In the latest case of tabloids sensationally disclosing information about celebrities’ private lives on Nov. 20, People magazine published excerpts of an intimate letter written to Marilyn Monroe. While the letters will be auctioned off this month, it is troubling that we live in a culture where we literally buy into celebrity fame. Magazines like People feed this culture, and present themselves as tabloids, exploiting the personal lives of celebrities for profit. As such, readers expect interesting, scandalous information. For the most part, the reporting these magazines do is harmless, but there are instances that are revealing simply for the sake of being revealing. Regardless of intention, publications that have disseminated private details about famous people raise concerns about personal privacy in America in the age of tabloid journalism.
When seeking to justify the publication of intrusive reporting, journalists often cite newsworthiness as sufficient legal defense. Although a variety of lawsuits can result from the publication of private information, if the journalist can argue that the information published serves the public interest, then the material’s newsworthiness invalidates legal issues. However, the claim that a publication serves society’s interest is a legal defense, not an ethical one. The decision to circulate Monroe’s correspondence, like the publication of President Warren G. Harding’s love letters, seems ethically indefensible. Too many modern journalists hide behind misinterpreted legal doctrine to rationalize their prying, claiming their duty is to inform the public even if their work needlessly defames an individual or group.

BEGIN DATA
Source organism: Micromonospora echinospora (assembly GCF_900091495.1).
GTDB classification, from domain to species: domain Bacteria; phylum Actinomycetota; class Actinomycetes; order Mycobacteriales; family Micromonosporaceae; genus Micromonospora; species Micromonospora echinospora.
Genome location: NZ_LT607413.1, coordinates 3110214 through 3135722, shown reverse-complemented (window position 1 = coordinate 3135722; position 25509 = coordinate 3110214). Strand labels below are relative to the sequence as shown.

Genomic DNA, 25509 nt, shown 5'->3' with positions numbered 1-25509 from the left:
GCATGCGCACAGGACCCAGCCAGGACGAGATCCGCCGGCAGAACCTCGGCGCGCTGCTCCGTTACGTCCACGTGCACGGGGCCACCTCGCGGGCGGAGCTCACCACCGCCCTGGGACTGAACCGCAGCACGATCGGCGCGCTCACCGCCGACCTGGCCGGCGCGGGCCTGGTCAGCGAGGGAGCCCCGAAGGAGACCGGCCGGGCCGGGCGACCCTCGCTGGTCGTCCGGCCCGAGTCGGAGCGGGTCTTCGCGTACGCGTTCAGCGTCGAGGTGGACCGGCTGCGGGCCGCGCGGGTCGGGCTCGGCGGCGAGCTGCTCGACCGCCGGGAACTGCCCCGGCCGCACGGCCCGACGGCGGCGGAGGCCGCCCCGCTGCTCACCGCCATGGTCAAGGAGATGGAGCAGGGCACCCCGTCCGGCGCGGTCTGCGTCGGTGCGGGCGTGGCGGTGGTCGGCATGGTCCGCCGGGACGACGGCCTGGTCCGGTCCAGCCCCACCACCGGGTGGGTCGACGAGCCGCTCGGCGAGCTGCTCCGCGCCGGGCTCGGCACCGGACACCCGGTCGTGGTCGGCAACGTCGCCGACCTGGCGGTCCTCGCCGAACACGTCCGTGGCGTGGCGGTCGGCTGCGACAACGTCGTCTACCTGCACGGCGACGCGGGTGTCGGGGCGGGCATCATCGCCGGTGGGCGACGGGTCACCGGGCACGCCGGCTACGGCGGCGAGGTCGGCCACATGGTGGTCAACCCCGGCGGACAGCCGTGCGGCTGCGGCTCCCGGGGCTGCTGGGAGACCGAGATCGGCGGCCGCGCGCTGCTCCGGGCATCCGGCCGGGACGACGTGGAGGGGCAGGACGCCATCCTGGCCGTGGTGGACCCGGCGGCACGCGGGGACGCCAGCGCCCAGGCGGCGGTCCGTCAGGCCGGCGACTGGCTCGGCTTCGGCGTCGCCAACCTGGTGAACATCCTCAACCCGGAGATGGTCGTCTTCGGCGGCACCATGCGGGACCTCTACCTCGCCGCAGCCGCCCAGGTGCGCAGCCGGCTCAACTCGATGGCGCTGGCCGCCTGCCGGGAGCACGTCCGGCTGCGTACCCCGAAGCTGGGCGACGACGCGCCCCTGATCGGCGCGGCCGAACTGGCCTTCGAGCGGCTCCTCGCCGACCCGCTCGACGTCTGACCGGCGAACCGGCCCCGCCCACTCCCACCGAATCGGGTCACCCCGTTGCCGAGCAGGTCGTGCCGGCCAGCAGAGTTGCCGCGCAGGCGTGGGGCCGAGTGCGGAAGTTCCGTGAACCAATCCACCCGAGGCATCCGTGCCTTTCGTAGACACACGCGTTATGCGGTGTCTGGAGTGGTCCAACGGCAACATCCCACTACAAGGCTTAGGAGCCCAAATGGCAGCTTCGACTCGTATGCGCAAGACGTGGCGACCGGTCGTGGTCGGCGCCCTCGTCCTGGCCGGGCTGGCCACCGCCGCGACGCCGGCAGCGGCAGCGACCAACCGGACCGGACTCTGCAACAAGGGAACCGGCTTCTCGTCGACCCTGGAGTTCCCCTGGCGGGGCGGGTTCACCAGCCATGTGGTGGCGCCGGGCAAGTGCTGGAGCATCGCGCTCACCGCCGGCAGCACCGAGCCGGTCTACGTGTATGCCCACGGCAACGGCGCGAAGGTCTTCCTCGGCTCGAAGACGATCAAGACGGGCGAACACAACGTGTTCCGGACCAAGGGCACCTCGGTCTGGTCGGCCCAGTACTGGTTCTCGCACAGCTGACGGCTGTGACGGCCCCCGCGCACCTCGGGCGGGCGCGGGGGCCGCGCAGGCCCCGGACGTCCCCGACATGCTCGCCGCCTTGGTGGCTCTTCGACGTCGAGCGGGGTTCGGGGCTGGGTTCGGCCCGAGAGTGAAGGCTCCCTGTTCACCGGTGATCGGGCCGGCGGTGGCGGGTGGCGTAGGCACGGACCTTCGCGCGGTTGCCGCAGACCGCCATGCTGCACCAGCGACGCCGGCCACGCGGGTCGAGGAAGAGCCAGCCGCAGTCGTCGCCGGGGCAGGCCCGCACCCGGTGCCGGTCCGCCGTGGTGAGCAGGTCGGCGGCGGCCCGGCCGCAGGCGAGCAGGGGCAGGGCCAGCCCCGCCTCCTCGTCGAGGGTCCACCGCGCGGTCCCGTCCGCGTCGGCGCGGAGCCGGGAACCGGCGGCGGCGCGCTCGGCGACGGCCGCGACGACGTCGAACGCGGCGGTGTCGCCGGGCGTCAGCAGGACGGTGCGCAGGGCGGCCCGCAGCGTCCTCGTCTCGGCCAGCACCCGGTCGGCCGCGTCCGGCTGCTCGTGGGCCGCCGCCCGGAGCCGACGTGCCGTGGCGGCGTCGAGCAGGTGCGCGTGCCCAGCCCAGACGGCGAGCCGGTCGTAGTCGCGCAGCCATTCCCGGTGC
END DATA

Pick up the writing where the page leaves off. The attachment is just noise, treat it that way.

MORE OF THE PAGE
While this objective implicitly defends sources such as the Washington Post, CBS or NPR — at least principally, since even stories published in these reputable outlets unnecessarily expose private facts — it largely excludes publications like People. Even if a reader hopes to stay updated on celebrity life, it does not need to be through the publication of private letters, which is an invasion of the most intimate aspects of any life, particularly posthumously.
Every day, journalists weigh the benefits of exposing revealing details against the accompanying impact on the subject’s privacy. Although tabloids are not held to the same standards of journalistic integrity as major news publications, their contortion of established legal freedoms has gone too far. People magazine claims that the public deserves to know this information in a context that presents a logical invocation. In writing stories such as the one on Monroe, the publication disregards the intended purpose of journalistic freedom, exploiting legal freedom as an excuse to peddle to society’s voyeuristic desires. But because the market for certain types of stories exists, the stories keep coming. Rather than supporting the unnecessary monetization of her life, magazines and newspapers should preserve the ability for Monroe and other famed individuals to exist as people, not exhibits.
A version of this article appeared in the Tuesday, Dec. 2 print edition. Email Dan Moritz-Rabson at [email protected]